The airport is considered to be one of the world's oldest international airports and Asia's oldest operating airport. It was officially opened as a Royal Thai Air Force base on 27 March 1914, although it had been in use earlier. Commercial flights began in 1924, making it one of the world's oldest commercial airports. The first commercial flight was an arrival by KLM Royal Dutch Airlines.
In September 2006, Don Mueang Airport was closed and replaced by the newly opened Suvarnabhumi Airport, before reopening on 24 March 2007 after renovations. Since the opening of the new airport, it has become a regional commuter flight hub and the de facto low-cost airline hub. In 2015, it became the world's largest low cost carrier airport.
Don Mueang previously carried the BKK IATA code (subsequently transferred to Suvarnabhumi) and was an important hub of Asia and the hub of Thai Airways International prior to its closure. At its peak, it served most air traffic for the entire country, with 80 airlines operating 160,000 flights and handling over 38 million passengers and 700,000 tons of cargo in 2004. It was then the 14th busiest airport in the world and 2nd in Asia by passenger volume. Currently, Don Mueang is the main hub for Nok Air, Thai AirAsia, Thai Lion Air, and Orient Thai Airlines.
"Don Mueang" airfield was the second established in Thailand, after Sa Pathum airfield, which is now Sa Pathum horse racing course, known as the Royal Bangkok Sports Club. The first flights to Don Mueang were made on 8 March 1914 and involved the transfer of aircraft of the Royal Thai Air Force. Three years earlier, Thailand had sent three army officers to France to train as pilots. On completion of their training in 1911, the pilots were authorized to purchase eight aircraft, four Breguets and four Nieuports, which formed the basis of the Royal Thai Air Force. Sa Pathum airfield was established in February 1911 with an arrival by Orville Wright, seven years after the invention of the first airplane by the Wright brothers on 17 December 1903.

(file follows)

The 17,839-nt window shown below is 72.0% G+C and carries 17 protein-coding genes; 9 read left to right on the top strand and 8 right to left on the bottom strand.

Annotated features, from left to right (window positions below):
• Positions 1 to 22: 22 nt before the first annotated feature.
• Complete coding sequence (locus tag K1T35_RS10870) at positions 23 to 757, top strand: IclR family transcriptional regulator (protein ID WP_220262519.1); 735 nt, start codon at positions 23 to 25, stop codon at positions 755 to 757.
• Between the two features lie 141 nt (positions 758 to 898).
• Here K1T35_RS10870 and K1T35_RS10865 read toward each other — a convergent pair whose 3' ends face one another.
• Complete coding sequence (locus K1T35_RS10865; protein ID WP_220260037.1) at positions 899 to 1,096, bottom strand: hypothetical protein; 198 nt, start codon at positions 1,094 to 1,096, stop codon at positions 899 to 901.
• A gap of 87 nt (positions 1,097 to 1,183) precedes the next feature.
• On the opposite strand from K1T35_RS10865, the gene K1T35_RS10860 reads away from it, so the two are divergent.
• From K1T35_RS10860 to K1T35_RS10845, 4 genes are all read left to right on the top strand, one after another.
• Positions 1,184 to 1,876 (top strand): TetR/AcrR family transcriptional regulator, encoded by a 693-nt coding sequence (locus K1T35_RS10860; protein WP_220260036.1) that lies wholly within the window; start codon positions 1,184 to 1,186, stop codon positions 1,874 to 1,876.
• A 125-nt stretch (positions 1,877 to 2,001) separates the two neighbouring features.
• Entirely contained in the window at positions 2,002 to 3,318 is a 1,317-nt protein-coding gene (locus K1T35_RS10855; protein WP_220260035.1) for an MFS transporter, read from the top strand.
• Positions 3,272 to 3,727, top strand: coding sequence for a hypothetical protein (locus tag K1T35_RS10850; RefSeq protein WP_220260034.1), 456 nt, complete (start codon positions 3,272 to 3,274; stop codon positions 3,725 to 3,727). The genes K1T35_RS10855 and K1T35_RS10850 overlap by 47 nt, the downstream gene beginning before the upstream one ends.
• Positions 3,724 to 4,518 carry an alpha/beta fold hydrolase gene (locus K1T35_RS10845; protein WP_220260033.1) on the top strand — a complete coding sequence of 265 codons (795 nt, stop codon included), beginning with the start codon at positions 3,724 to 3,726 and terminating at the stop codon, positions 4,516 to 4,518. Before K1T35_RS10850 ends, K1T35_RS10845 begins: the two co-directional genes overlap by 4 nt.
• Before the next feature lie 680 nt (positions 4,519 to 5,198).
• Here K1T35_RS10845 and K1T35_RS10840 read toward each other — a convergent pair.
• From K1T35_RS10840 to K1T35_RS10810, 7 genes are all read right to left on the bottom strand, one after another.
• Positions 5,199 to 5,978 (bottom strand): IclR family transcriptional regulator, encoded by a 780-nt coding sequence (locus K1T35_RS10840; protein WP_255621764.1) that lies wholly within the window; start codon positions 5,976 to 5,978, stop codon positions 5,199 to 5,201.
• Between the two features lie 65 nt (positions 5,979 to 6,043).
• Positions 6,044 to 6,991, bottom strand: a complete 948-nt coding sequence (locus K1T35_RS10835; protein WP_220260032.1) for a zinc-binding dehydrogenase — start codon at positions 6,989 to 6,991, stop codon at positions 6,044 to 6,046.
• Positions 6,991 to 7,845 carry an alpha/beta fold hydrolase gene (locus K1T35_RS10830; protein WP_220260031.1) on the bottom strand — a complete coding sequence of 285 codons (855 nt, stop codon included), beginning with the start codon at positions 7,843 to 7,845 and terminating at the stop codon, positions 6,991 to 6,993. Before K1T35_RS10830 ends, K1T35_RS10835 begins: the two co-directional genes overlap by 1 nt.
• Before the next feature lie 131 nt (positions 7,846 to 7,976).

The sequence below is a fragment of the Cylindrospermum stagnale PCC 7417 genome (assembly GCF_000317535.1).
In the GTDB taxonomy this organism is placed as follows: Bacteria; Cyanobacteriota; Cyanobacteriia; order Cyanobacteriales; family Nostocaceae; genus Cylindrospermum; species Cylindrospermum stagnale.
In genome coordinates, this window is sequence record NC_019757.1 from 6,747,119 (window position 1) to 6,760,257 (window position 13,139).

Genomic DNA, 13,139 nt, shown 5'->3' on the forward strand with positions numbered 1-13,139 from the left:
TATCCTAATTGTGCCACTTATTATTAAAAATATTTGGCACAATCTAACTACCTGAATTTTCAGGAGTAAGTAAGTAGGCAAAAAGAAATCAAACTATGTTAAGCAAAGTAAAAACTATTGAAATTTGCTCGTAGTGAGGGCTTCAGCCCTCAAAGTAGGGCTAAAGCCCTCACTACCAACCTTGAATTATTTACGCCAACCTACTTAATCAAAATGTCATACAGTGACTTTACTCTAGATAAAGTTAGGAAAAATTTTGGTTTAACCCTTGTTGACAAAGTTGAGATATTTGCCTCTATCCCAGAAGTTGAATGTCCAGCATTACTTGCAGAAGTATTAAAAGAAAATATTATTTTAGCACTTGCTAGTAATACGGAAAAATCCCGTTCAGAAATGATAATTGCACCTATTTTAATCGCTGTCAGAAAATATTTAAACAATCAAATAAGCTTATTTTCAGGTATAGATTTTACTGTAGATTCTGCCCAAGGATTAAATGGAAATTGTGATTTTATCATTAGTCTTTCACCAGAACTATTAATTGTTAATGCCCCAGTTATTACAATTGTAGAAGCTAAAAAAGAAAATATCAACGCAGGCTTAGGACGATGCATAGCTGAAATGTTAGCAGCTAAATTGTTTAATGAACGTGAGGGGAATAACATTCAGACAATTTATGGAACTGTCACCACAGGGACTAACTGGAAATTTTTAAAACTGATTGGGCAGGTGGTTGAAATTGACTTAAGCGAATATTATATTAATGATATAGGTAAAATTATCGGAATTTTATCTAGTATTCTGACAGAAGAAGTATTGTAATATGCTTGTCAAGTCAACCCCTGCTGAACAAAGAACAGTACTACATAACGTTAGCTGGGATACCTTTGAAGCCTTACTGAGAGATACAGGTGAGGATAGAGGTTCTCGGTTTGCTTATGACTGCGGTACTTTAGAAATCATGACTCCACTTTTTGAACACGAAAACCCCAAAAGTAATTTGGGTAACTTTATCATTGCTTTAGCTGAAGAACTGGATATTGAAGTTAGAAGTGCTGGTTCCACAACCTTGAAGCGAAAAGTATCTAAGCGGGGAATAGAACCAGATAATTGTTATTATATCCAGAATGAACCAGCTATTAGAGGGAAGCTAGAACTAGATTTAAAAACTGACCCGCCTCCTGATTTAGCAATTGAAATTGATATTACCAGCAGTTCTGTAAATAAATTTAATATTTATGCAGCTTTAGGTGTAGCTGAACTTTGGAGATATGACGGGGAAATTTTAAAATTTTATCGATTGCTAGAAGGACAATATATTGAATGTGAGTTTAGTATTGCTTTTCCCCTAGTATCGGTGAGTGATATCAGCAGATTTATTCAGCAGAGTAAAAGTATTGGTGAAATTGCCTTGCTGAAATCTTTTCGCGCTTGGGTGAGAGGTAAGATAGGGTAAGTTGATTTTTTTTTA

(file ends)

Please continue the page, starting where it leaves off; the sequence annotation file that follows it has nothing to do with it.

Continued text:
In 1933, the airfield was the scene of heavy fighting between royalists and government forces during the Boworadet Rebellion. The airfield was used by the occupying Japanese during World War II, and was bombed and strafed by Allied aircraft on several occasions.